The first step in the help process was to assure her that she is not alone.  She is not the first person to face this situation. Friends were available to lean on and help her find the right path. There are professionals and professional organizations that have dealt with people in these situations and know what works and what buttons to press on the reluctant husband.  I made a few calls and found the correct people to refer her to. I referred her to some rabbis who were trained in pastoral counseling and had dealt with people with her kind of distress.[i]

For this particular woman, she contacted one of the rabbis that I arranged for her to meet.  The rabbi talked with her and made several suggestions for further contacts such as the local rabbinical organization.

At one time the agunah problem was such a hot topic of discussion that even the non-Jewish guards in Jewish institutions discussed the issue. When I was a student I thought this was an academic or halakhic (Jewish law) problem not a real world problem.    Where does a librarian fit into this?  The librarian’s job is to provide information that points people in the correct direction to get the answers.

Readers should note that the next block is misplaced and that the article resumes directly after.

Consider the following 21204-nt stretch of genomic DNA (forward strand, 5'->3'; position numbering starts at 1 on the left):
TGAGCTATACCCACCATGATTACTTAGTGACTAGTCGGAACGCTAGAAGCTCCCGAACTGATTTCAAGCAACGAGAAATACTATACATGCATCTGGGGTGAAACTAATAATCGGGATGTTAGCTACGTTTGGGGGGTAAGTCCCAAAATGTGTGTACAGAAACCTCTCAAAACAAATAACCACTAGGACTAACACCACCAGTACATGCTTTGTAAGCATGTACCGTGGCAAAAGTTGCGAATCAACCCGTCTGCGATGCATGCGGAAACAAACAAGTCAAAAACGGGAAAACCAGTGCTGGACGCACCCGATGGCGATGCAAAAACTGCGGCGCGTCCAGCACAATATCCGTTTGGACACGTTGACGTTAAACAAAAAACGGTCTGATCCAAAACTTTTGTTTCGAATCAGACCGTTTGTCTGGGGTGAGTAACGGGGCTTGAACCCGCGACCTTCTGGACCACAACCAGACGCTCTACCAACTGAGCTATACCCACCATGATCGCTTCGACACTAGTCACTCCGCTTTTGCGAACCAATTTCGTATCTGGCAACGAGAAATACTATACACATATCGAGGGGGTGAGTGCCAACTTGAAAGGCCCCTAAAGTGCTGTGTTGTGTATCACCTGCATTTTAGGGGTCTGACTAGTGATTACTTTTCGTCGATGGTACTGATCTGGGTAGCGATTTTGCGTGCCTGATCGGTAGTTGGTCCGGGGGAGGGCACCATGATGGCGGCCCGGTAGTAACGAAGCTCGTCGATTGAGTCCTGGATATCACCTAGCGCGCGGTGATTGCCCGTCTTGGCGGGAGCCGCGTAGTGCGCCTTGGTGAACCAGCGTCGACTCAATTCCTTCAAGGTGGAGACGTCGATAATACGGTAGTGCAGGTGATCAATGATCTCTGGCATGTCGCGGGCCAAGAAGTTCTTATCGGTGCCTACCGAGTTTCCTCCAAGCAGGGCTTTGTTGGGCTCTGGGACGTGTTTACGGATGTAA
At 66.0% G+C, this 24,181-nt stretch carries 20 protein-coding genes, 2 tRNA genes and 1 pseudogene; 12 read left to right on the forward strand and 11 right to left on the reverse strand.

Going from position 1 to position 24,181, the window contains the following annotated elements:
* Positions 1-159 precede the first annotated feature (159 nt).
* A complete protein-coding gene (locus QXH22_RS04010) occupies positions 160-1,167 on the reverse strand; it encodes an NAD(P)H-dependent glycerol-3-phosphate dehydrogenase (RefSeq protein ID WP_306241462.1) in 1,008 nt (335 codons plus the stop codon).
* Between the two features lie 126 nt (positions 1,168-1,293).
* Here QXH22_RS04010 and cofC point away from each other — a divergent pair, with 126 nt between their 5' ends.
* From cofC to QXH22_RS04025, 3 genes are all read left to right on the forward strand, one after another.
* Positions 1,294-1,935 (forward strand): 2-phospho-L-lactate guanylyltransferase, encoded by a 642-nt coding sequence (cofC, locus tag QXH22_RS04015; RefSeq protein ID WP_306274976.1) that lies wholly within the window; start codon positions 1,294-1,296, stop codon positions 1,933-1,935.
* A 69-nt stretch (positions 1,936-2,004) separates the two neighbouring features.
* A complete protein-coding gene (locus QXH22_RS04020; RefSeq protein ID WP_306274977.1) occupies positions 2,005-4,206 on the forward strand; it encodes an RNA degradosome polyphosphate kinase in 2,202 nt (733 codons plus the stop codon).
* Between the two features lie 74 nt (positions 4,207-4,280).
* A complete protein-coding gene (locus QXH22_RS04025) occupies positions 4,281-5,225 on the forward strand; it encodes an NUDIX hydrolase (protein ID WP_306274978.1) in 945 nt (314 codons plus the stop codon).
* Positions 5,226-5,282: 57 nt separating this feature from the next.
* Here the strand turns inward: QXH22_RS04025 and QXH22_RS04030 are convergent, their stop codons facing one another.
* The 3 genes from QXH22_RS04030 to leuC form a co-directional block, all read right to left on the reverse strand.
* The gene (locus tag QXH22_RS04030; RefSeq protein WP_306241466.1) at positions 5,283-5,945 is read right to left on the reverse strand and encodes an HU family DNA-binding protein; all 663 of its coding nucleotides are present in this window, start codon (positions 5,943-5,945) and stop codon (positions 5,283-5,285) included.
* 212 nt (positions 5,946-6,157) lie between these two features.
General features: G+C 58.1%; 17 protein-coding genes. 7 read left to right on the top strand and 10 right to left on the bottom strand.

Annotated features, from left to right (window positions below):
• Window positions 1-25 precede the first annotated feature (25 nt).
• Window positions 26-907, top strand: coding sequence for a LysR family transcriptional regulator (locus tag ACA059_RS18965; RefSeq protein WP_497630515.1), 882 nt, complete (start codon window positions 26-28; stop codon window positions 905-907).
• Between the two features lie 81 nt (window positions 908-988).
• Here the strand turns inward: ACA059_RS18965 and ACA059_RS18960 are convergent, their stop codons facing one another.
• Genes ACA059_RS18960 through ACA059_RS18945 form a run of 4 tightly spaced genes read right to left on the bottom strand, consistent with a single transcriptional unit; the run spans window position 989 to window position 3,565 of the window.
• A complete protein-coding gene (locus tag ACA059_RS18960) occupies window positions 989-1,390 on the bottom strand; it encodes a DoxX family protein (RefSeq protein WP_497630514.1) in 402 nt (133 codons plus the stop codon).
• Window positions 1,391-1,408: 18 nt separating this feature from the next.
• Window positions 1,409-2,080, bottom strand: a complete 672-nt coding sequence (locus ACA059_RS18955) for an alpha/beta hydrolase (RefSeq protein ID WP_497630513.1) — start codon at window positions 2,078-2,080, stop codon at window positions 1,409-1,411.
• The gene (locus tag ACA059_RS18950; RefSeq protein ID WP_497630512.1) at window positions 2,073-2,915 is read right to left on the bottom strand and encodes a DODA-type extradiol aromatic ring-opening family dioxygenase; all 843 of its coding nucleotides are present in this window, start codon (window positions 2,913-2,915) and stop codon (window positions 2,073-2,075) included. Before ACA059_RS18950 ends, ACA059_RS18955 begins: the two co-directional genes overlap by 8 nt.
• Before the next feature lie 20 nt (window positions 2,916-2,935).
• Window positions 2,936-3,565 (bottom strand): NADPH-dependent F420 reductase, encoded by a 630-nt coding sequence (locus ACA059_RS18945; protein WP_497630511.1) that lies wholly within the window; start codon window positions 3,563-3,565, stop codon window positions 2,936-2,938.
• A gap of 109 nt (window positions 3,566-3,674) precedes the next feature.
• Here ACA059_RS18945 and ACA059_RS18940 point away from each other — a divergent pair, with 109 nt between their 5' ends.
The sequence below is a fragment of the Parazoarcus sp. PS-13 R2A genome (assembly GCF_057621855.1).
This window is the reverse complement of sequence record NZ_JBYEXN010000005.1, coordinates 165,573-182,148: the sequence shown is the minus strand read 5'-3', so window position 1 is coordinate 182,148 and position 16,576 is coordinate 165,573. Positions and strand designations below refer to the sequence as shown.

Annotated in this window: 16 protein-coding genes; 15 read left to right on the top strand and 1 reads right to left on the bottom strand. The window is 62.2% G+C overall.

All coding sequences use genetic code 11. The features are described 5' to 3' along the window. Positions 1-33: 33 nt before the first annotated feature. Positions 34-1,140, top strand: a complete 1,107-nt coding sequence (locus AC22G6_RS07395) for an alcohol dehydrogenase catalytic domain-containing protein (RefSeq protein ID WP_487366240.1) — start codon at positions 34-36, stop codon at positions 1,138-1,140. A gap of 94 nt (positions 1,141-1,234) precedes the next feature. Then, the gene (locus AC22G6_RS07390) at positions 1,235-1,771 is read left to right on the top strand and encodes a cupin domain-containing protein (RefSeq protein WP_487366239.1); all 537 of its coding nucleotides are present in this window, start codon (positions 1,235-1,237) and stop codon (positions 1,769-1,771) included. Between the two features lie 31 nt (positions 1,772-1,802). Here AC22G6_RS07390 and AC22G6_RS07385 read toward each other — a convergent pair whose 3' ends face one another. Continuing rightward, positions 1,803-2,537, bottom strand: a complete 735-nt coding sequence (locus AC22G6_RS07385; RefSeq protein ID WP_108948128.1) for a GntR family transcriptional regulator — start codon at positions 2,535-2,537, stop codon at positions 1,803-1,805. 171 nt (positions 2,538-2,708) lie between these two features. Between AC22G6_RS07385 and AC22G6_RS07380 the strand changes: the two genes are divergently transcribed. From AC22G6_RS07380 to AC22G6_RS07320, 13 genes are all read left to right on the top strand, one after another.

Further reading on the agunah problem ---

Bleich, J. David.  “The device of the ‘sages of Spain’ as the solution to the problem of the modern-day agunah.”  In: Contemporary halakhic problems, v. 3. New York,  Ktav Publishing House; Yeshiva University Press, 1989.

Bleich, J. David.  “A 19th Century Agunah Problem and a 20th Century application” In: Tradition. 38:2 (2004): p. 15-48.

Chained women [videorecording] / produced and directed by Laura Granditer. Manchester [England] : BBC, c2001.  Originally broadcast as part of the BBC’s Everyman television program in February 2001.